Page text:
The Materialist’s Dilemma (Tsouloufis post)
(the following is a guest post by Dan Tsouloufis)
It would seem to defy both reason and common sense to even pose the following two questions, but in our current, hyper-secular age of scientism and non-reason, we are often compelled to consider such things.
1. Can a collision of atoms produce transcendent self-awareness?
2. Can hard matter produce consciousness?
Unfortunately, according to many atheists and evolutionary materialists, the answer is a shocking “yes”.
In response to such notions, I would argue that you cannot get things like thought, consciousness, and self-awareness from purely material stuff (like atoms and particles). For example, one’s own awareness of the material universe is not itself part of the universe, since the knowledge of a thing cannot be one of the thing’s parts. Thus, one’s knowledge and awareness must be transcendent to the material thing, an addition from without. Philosophically, this argues for a metaphysical, immaterial reality that transcends the material world. In the Judeo-Christian worldview, we call this the “soul” or “spirit” of a man. But in the atheist, materialist worldview, we must ask: From where does man derive his consciousness and his self-awareness?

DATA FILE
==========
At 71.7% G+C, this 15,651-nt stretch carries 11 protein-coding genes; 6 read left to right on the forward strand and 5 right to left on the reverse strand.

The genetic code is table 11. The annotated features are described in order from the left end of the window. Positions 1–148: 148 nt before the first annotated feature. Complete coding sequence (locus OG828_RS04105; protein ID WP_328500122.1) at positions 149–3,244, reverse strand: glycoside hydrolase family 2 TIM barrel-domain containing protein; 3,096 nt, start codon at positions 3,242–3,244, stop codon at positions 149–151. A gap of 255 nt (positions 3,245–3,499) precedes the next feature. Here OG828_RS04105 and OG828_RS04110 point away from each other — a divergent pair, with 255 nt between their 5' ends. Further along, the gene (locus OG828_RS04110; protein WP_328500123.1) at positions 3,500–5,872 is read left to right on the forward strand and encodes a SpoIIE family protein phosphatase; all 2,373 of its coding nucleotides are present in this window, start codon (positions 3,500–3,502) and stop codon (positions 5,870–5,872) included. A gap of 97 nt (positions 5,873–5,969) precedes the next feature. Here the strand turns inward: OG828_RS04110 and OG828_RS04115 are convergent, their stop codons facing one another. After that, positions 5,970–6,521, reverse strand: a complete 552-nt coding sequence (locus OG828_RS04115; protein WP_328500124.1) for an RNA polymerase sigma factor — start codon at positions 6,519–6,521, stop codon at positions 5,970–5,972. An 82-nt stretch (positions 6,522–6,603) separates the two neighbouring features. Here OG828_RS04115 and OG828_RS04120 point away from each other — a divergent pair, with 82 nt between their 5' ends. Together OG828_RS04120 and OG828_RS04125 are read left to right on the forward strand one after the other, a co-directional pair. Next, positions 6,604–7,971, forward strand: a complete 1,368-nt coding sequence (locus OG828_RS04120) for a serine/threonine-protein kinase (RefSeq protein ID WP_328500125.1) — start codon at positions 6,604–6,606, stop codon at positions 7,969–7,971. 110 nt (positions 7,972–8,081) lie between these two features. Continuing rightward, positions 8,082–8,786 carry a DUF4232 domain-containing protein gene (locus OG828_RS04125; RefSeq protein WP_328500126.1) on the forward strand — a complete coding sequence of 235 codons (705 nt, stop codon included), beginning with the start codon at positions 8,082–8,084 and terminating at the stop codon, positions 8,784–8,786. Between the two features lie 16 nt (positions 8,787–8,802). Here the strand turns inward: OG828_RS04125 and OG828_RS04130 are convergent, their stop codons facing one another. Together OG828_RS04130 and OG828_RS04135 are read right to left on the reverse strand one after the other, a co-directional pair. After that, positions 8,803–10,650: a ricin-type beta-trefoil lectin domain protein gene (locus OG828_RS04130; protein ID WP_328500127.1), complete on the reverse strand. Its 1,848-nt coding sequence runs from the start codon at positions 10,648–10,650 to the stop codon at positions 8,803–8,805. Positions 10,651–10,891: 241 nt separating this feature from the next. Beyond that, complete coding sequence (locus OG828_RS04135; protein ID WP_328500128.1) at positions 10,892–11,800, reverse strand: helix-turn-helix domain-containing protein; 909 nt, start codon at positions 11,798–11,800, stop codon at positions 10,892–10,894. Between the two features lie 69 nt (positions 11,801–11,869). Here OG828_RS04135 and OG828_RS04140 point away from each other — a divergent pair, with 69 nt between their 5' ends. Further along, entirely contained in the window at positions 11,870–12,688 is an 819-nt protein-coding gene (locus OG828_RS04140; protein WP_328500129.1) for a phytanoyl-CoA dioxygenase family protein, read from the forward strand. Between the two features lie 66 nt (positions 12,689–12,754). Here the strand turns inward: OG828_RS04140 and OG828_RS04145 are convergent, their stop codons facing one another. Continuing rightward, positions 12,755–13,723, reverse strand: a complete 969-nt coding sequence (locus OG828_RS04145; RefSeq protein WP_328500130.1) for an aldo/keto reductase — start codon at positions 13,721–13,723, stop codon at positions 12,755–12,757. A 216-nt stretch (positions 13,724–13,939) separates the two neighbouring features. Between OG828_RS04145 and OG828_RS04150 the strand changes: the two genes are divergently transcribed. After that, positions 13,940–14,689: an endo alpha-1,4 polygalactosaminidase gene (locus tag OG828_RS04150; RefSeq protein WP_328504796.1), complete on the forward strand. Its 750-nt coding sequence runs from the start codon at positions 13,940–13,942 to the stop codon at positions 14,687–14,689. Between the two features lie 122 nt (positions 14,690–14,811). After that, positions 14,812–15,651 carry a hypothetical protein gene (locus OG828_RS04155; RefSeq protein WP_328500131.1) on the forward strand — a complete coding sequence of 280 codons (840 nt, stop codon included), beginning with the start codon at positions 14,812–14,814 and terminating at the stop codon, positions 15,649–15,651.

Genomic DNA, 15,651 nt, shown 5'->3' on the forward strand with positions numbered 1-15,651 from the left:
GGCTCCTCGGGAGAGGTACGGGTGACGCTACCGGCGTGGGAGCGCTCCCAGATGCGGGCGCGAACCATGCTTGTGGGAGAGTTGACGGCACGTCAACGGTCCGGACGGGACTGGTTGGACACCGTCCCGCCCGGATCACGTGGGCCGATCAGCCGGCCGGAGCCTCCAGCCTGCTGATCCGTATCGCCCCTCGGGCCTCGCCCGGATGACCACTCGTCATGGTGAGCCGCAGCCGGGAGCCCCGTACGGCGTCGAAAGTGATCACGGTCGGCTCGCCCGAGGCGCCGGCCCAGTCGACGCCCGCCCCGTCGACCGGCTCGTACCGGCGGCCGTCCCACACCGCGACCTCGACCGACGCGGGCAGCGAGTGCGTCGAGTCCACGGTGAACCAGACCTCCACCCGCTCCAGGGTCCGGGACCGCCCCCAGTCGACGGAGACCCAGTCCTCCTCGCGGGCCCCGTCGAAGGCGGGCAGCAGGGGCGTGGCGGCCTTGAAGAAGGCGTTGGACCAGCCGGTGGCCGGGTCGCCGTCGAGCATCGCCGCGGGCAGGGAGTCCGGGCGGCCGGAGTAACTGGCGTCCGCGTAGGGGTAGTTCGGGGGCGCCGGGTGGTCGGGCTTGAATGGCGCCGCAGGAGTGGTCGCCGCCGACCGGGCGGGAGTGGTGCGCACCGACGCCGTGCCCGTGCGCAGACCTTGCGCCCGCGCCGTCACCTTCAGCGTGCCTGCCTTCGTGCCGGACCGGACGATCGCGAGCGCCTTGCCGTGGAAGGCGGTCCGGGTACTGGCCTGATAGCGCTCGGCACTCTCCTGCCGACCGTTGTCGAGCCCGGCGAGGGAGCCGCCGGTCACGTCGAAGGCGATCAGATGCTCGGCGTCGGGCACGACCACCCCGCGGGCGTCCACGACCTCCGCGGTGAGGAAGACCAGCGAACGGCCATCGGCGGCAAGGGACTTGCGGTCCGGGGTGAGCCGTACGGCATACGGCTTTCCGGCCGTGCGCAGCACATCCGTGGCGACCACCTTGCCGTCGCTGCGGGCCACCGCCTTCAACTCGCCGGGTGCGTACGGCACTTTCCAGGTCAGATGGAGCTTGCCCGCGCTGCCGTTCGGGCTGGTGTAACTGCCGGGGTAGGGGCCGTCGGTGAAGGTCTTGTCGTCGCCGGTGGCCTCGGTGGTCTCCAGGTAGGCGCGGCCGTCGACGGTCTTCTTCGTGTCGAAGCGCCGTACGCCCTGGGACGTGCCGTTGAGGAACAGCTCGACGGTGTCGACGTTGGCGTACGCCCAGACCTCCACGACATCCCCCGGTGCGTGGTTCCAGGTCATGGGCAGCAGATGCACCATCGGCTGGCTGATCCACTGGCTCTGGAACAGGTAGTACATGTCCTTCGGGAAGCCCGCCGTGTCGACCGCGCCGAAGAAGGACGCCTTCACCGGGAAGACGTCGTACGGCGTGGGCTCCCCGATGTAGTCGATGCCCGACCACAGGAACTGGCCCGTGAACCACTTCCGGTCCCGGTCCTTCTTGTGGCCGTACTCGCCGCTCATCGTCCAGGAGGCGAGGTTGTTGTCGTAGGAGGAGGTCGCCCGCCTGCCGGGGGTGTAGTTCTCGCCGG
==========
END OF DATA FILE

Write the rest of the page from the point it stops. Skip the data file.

Ironically, in the atheist, materialist worldview, the unguided evolution of the species is a dogmatic philosophical theory purported by those who believe they are composed merely of a collision of atoms. If that’s the case, then our first logical question should be: How could such a composition of atoms produce a theory at all, let alone an immaterial philosophical theory? Our second logical question should be: Why do evolutionary materialists adhere to an immaterial philosophical theory in order to maintain their materialism?
For the sake of argument, even if evolution does occur, no one can scientifically prove that evolution has always occurred, or that it was always unguided. Nor can one scientifically prove that evolution precludes a metaphysical, immaterial reality. These are merely philosophical assertions, not empirically verifiable deductions. Naturally, if one holds to an atheist, materialist worldview, the net result will only be materialist conclusions. That should be obvious to everyone.
But such is the dilemma of the materialist. To establish their worldview, they must fashion a metaphysical theory while at the same time denying any metaphysical reality. Thus, they must forgo coherence and live with their inconsistency. In our age of non-reason, such incoherence is nonetheless called “science”. It isn’t science, of course, but rather a gaping hole in their worldview.
2 replies on “The Materialist’s Dilemma (Tsouloufis)”
Really great post Dan! You have successfully been succinct and clear in explaining this concept–one that is really vital in engaging materialists.
A great post brother 🙂
Thanks Tom for the very kind feedback.